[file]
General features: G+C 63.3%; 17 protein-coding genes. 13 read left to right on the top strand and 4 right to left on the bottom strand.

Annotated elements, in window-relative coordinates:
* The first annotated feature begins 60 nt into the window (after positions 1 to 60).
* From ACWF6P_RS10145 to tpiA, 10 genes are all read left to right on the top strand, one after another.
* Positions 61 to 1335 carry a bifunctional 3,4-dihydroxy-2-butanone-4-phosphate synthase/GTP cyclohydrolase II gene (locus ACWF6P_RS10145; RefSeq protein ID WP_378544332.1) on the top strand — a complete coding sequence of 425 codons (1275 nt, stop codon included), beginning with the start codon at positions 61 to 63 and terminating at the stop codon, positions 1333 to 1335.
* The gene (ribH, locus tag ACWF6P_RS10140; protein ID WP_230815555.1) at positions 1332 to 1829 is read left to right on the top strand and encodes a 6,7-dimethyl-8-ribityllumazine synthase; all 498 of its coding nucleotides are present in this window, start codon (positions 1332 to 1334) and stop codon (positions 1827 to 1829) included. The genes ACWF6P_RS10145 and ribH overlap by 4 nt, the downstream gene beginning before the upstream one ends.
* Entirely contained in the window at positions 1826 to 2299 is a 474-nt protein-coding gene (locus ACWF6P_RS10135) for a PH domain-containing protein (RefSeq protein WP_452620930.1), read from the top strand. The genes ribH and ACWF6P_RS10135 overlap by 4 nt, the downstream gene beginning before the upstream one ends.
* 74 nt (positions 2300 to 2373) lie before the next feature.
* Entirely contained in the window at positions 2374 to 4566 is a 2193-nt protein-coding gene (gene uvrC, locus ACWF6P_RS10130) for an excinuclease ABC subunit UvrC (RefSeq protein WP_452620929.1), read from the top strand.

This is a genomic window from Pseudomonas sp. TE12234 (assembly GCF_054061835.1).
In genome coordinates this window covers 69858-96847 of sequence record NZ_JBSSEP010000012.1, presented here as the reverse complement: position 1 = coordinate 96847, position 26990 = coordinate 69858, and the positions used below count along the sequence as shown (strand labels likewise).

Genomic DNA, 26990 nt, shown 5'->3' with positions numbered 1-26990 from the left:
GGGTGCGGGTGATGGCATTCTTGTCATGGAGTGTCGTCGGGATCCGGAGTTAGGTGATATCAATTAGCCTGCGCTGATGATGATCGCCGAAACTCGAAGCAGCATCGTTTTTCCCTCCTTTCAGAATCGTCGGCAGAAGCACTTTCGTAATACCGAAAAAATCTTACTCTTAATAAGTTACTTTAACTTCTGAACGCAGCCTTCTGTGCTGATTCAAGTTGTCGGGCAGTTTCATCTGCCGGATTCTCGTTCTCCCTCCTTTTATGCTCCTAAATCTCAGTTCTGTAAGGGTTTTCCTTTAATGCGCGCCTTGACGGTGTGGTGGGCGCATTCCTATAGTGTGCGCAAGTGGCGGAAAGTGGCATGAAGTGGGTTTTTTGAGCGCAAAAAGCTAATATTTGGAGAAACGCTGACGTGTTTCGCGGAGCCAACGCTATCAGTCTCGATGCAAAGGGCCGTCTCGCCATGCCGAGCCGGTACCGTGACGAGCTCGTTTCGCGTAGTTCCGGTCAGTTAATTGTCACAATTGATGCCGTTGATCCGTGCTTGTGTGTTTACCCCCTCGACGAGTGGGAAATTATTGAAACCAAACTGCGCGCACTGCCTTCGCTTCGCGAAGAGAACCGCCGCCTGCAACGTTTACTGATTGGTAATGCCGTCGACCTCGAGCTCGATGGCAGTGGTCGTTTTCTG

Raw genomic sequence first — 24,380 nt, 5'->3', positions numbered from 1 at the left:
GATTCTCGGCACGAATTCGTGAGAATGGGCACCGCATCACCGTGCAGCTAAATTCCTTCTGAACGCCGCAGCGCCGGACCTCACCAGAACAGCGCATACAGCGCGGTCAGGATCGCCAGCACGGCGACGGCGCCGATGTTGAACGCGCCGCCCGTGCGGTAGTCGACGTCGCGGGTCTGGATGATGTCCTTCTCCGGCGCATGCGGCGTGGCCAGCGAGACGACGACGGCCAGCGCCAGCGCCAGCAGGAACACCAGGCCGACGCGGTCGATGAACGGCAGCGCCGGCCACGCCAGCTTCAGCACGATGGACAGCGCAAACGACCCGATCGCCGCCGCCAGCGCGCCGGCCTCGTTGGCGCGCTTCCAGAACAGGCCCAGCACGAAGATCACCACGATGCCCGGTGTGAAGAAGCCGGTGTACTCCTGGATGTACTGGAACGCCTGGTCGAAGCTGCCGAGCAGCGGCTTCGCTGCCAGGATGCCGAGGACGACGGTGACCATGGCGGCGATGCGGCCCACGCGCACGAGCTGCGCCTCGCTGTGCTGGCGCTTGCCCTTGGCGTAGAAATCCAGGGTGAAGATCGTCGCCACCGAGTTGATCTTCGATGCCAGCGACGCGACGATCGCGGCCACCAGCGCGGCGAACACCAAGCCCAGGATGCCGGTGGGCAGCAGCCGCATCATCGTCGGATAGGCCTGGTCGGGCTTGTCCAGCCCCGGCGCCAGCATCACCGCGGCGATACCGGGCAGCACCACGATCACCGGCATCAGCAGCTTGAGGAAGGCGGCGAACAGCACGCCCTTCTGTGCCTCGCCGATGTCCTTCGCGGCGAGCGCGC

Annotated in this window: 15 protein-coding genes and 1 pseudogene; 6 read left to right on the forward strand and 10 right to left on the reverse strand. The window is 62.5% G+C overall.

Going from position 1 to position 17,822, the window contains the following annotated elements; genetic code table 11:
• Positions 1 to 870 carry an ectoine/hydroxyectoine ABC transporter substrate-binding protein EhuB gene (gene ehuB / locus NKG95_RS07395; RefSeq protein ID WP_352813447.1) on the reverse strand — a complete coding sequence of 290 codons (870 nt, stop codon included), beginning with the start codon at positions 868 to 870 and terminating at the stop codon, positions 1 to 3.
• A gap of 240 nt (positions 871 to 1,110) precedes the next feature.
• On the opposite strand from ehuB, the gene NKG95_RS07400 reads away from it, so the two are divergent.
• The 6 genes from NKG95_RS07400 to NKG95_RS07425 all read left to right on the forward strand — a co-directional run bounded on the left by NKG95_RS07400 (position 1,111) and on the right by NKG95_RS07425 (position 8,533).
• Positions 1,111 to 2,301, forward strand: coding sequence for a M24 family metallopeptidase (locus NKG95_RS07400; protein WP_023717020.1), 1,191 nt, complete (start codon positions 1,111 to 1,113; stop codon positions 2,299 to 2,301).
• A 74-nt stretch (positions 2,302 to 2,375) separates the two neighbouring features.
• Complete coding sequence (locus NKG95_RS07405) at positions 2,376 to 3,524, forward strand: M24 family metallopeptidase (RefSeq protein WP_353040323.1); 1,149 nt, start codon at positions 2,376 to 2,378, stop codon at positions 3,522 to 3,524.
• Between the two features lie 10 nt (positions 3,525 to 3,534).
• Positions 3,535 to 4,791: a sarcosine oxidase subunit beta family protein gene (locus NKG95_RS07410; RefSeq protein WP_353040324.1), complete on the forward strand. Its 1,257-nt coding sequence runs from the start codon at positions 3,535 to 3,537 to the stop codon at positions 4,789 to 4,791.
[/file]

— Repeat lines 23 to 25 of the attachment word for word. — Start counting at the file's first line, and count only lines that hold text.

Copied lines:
• A 74-nt stretch (positions 2,302 to 2,375) separates the two neighbouring features.
• Complete coding sequence (locus NKG95_RS07405) at positions 2,376 to 3,524, forward strand: M24 family metallopeptidase (RefSeq protein WP_353040323.1); 1,149 nt, start codon at positions 2,376 to 2,378, stop codon at positions 3,522 to 3,524.
• Between the two features lie 10 nt (positions 3,525 to 3,534).